Tag Info

Hot answers tagged

10

Your choice of Romanization will depend on your target audience. In my opinion, your absolute safest bet is to go with strict Hepburn style. If it's for Japanese people, feel free to use kunrei. This is what Japanese people learn when they are kids, and many write their names that way. They learn Hepburn in English classes in junior high school. If it's ...


9

Quick answer: ずっと - sustained over long period of time いつも - every time, all the time, etc. Examples: ずっと東京に住んでいます。 (I've lived in Tokyo for a long time.) 東京に出張するときは、いつも「帝国ホテル」に泊まっています。 (I always stay at the Imperial Hotel when I have a business trip to Tokyo.) Hope that helps!


8

You don't have to katakana-ize the names of programming languages or softwares. Here is an article about popular programming languages, written in Japanese. And this may be off-topic, but the word コーダ- (coder) is often considered lower than プログラマー (programmer) at least in Japanese. コーダー implies a lower-grade, inexperienced person who only writes programming ...


7

急に is like suddenly I think, this word includes the meanings of without notice or unexpected. すぐに is immediately, as you mentioned. The context describes the baby's general habit, so must be expected things. the answer is 3.すぐに.


7

The difference has to do with how the clothing is put on. [着]{き}る is for clothing that's hung from your shoulders, such as a shirt or jacket. It's also used for whole-body outfits, or any combination of clothes that includes something worn this way (eg Tシャツとジーンズを着る, even though only Tシャツ is valid with 着る). [履]{は}く is for clothing that's pulled up from ...


6

I think there is almost no difference in their meanings, and the two phrases are almost always interchangeable. I said almost because I can not think of even a single counter example in a few minutes as a native speaker. By the way, you can also use a verb, '計画する', without 'を' in a similar way. For example, 旅行の計画を立てる。 旅行の計画をする。 are similar to ...


5

天気 (1-3 days): You'll hear 天気 used the most, as in 天気予報 weather forecast or 天気はいいですか Is the weather good today? You should almost always translate 天気 as "weather" in English. 天候 (2-10 days): 天候 refers to the overall state of the atmosphere between a few days to about 10 days. Its use isn't that common, however, in casual conversation it shows up in the ...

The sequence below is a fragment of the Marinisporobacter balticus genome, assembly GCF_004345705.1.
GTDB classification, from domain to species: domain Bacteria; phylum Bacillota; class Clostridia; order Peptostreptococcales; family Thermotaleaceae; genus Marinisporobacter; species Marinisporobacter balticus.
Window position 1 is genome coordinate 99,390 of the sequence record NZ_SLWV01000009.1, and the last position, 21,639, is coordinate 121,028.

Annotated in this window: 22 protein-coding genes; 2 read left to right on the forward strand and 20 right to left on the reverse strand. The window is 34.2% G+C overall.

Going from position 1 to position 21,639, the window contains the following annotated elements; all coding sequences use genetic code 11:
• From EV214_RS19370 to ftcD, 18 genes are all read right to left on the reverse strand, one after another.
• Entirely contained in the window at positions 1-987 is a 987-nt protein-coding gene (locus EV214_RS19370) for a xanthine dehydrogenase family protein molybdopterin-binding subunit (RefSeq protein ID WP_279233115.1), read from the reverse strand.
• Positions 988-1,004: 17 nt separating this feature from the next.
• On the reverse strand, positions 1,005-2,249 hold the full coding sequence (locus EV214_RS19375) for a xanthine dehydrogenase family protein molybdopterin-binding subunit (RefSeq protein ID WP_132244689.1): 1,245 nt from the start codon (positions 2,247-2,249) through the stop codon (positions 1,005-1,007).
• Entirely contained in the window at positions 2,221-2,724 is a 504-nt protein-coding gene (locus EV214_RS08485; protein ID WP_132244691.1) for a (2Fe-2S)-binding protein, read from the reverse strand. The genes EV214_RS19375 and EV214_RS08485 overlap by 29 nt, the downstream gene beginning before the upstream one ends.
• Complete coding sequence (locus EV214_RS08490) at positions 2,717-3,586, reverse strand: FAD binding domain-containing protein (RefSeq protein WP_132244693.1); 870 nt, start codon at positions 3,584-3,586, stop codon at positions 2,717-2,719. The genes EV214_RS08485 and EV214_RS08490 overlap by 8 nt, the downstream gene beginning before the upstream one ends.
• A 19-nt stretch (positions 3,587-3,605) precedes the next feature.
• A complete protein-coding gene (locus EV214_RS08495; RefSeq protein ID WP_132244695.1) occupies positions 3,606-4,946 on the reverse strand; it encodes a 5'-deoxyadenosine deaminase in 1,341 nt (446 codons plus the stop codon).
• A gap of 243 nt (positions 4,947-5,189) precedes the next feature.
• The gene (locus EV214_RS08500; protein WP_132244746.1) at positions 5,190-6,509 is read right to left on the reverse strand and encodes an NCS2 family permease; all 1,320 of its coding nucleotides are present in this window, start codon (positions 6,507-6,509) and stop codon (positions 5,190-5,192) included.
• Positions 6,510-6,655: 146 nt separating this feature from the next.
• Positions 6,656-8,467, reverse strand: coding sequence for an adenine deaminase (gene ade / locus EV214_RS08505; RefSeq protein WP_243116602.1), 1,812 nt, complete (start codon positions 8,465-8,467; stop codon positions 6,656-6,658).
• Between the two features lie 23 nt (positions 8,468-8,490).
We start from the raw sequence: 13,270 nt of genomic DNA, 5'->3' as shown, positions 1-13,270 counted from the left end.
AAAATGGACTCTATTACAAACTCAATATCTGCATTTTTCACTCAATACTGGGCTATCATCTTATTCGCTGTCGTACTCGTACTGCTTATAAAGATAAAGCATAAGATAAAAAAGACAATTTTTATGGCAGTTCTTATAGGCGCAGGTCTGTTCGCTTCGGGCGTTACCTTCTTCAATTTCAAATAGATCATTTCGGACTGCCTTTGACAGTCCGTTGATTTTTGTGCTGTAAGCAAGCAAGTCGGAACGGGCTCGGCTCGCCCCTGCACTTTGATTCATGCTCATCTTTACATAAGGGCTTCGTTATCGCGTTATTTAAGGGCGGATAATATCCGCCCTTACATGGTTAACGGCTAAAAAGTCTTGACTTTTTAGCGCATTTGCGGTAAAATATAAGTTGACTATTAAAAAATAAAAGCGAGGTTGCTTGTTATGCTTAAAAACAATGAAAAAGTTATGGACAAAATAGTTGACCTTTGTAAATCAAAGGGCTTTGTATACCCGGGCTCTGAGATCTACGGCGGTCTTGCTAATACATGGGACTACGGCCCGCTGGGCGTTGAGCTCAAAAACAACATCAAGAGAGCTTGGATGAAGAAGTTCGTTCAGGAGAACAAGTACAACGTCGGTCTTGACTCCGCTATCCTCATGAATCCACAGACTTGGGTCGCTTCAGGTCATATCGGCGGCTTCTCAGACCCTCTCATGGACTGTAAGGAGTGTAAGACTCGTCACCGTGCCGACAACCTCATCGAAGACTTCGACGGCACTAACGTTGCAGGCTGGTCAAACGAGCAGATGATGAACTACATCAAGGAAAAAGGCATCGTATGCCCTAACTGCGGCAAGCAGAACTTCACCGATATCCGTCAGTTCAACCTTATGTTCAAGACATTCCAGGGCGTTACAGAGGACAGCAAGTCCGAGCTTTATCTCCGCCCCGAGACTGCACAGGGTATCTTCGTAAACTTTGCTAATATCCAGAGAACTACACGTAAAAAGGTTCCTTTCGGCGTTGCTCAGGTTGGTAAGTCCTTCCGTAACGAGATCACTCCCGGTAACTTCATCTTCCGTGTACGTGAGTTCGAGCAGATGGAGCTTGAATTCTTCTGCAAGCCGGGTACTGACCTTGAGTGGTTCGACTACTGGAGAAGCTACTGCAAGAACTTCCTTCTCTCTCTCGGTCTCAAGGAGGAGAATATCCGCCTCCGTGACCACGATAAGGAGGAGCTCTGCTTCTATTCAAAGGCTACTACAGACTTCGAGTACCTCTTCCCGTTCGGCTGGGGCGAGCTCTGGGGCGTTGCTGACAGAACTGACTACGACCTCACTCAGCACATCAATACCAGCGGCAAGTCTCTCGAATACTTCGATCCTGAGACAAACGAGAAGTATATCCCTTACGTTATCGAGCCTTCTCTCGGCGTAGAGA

5

I think 学際 is the only standard translation of interdisciplinary (at least according to the dictionary). Although it is easy to imagine what 超域 means, this word is unfamiliar to me at least as a name of an academic field. And apparently there are very few Japanese university departments with 超域 in their names. I feel there is no meaningful difference ...


4

According to the article from "トクする日本語" by NHK, 人 is used when you just count the number of people whereas 名 is more used in a formal expression or when there is a fixed number. 「人{にん}」=【単純{たんじゅん}に人数{にんずう}を数{かぞ}える場合{ばあい}】、「名{めい}」=【改{あらた}まった表現{ひょうげん}をする場合{ばあい}、定員{ていいん}・定数{ていすう}のある場合{ばあい}】とまとめることができそうです Therefore, restaurants wouldn't ask you ...


4

Both exactly means "interdiscipline(-ary)" here. Japanese vocabulary doesn't have a word that can translate "discipline", you can only refer to it by saying "academic field" 学問分野 or "specialized field" 専門分野 etc. Thus if you want to make a two-part compound like "inter" + "discipline", you have to think of a workaround. 学際{がくさい} is a solution based on the ...


4